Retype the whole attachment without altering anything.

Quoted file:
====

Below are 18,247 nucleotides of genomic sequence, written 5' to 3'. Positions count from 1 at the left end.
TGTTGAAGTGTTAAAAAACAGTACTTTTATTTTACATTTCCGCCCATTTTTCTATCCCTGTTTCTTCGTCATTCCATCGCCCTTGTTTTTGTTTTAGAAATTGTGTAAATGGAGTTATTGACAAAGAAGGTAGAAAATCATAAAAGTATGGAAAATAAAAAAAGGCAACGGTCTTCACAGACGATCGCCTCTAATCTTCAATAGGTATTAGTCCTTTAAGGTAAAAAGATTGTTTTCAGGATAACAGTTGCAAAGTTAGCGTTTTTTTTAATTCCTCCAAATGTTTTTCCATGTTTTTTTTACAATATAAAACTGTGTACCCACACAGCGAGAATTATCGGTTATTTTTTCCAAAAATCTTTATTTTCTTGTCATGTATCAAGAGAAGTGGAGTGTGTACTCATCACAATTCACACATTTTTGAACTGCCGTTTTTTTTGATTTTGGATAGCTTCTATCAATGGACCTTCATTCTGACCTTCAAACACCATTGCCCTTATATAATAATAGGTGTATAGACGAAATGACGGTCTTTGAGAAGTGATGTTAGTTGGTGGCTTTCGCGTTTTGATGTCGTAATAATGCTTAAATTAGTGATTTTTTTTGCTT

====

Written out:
Below are 18,247 nucleotides of genomic sequence, written 5' to 3'. Positions count from 1 at the left end.
TGTTGAAGTGTTAAAAAACAGTACTTTTATTTTACATTTCCGCCCATTTTTCTATCCCTGTTTCTTCGTCATTCCATCGCCCTTGTTTTTGTTTTAGAAATTGTGTAAATGGAGTTATTGACAAAGAAGGTAGAAAATCATAAAAGTATGGAAAATAAAAAAAGGCAACGGTCTTCACAGACGATCGCCTCTAATCTTCAATAGGTATTAGTCCTTTAAGGTAAAAAGATTGTTTTCAGGATAACAGTTGCAAAGTTAGCGTTTTTTTTAATTCCTCCAAATGTTTTTCCATGTTTTTTTTACAATATAAAACTGTGTACCCACACAGCGAGAATTATCGGTTATTTTTTCCAAAAATCTTTATTTTCTTGTCATGTATCAAGAGAAGTGGAGTGTGTACTCATCACAATTCACACATTTTTGAACTGCCGTTTTTTTTGATTTTGGATAGCTTCTATCAATGGACCTTCATTCTGACCTTCAAACACCATTGCCCTTATATAATAATAGGTGTATAGACGAAATGACGGTCTTTGAGAAGTGATGTTAGTTGGTGGCTTTCGCGTTTTGATGTCGTAATAATGCTTAAATTAGTGATTTTTTTTGCTT